I’m one of those strange writers who doesn’t mind clichés. What I mind is when they’re slapped on because we all know that’s how the story goes, but delivered without conviction or chemistry. I love war movies and action movies. I like cop shows and westerns. Almost all of these stories are just a change of setting and actors, with the same plots, and the same characters. I eat it up. I’ll watch an anti-hero become good over and over. I’ll watch the drifter save the town and get the girl. I’ll bask in the story of the elite team that sacrifices itself for others, each one getting picked off one by one.
“Please sir, can I have some more?”
Because I don’t run screaming from clichés, I tend to have a few of my own. Whether I’m working on my YA Epic, one of my Huntsman and HearthKeeper stories, or a fairy tale retelling, I tend to focus in on four types of characters: the warrior, the dreamer, the forgiven, and the ordinary.
These four tend to make up my teams, my crews. They are my main characters and important secondary characters. And they come complete with their own symbols.
See, I’m a doodler. I love to doodle. Set a piece of paper in front of me and the next thing you know it will be covered with light bulbs, trees, swirling lines, mushrooms, antlers, axes and shields, and favorite quotes. It will also have arrows, feathers, tulips, and dandelions lined up in a row. This is my warrior, dreamer, forgiven, and ordinary.
The Warrior: I love humble warriors (proud warriors are dangerous and annoying). I love the broken ones who stand between darkness and the innocent. I love the ones who hunt monsters under the bed, evil, and danger, pouring themselves out for the rest of us. They are often dirty, dark, and cracked. They’re rough. A dull arrow can’t help you. A sharp one, a tested one could cut you, but it can also defend you.
The Dreamer: I love the soft ones who see the joy in life. They’re gentle. They’re quiet. Their strength and power is far more subtle than the warrior. They have seen all the darkness the he has seen, but it hasn’t stolen their laughter. They face the storm with a song and a dance. They’re filled with hope. I often pair a warrior with a dreamer. It helps the warrior not break completely when he has this light-filled creature standing beside him.
The Forgiven: One of my favorite shows is Fringe. It is brilliant, beautiful, funny, painful, oh so very painful. In it they use the Tulip as a symbol of forgiveness. This works for me because not only do I love the show, so me doodling tulip is an ode to my love, but I’m also a 5 point Calvinist. The Tulip is used by us to represent the five tenets presented against Arminianism. One of the beautiful points about Calvinism is that we aren’t good, we aren’t worthy, and we don’t deserve forgiveness. But GOD! God came. God supplied what we couldn’t and forgave us, sinners. Christ came and touched the sick, retrieved the dangerous, and befriended the villain. You will never read one of my longer stories that doesn’t have at least one of the villains being forgiven. I love having someone who doesn’t deserve forgiveness on any level getting it from the hero. Each of my forgiven characters represents my own undeserved rescue, because I didn’t deserve to be rescued.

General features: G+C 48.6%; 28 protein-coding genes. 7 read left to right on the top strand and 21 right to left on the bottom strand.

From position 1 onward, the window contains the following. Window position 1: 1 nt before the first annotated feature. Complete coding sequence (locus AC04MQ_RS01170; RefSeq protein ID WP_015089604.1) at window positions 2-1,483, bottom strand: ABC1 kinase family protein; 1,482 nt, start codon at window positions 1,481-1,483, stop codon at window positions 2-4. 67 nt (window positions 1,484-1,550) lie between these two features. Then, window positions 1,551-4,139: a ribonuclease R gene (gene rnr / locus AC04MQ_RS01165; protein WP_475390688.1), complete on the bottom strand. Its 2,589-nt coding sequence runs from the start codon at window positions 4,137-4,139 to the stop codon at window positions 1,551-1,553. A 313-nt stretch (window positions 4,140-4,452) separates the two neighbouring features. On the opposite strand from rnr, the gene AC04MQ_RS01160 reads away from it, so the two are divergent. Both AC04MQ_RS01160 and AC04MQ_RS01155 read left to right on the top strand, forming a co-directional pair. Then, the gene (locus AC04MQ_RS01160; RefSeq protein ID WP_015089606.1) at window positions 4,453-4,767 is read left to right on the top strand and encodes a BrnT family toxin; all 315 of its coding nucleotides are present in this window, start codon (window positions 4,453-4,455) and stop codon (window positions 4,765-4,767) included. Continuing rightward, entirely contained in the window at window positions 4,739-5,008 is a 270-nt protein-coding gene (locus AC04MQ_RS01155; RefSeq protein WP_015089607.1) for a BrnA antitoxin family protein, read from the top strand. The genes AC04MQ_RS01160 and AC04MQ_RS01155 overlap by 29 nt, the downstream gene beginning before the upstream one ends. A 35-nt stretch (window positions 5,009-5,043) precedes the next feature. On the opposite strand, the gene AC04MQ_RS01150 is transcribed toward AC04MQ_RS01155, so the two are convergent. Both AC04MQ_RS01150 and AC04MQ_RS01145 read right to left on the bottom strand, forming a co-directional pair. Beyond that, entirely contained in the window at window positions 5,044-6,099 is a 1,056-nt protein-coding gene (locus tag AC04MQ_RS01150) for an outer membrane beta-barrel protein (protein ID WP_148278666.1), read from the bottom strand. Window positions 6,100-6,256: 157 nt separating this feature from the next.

The Ordinary: In our day in age, ordinary is a bad word. If you want to live an ordinary life somethings wrong with you. Suburbia is boring and only for those who have given up on life. And yet, ordinary is amazing. The Bible often encourages us to be ordinary, to live an ordinary life. Don’t get me wrong, I love adventures, magic, and supernatural things. But, I think there is great magic in living an ordinary life, a quiet life. (My hobbitness is showing.) When I have warriors, dreamers, and forgiven characters running around, I will include someone who is ordinary. They aren’t the fighters, the light, or the villain rescued. They’re just a normal boy or girl drawn into an extraordinary situation. This appeals to me because I believe heroes are often ordinary people. Many men in battle are just like you or me with the only difference being that they’ve been thrust into an extreme situation.
I wish I could tell you, dear reader, who these all are in my YA Epic, The Artists Return, but spoilers. I have yet to introduce my “Forgiven” character. Once my patrons receive The Sparrow and the Star, and have time to devour the epic-ness that it is, I’ll be able to freely talk about my four characters. Maybe that will motivate me to finish editing!
As you read my stories, watch for these four characters. Sometimes they merge and blend, a character being both the warrior and the forgiven, the dreamer and the ordinary. Some of my shorter stories will have only one or two of them. But, no matter what I write, these four ideals rise again and again. They take on different skins, different quirks, different plots, but stay essentially the same: warrior, dreamer, forgiven, ordinary.
I wouldn’t have it any other way.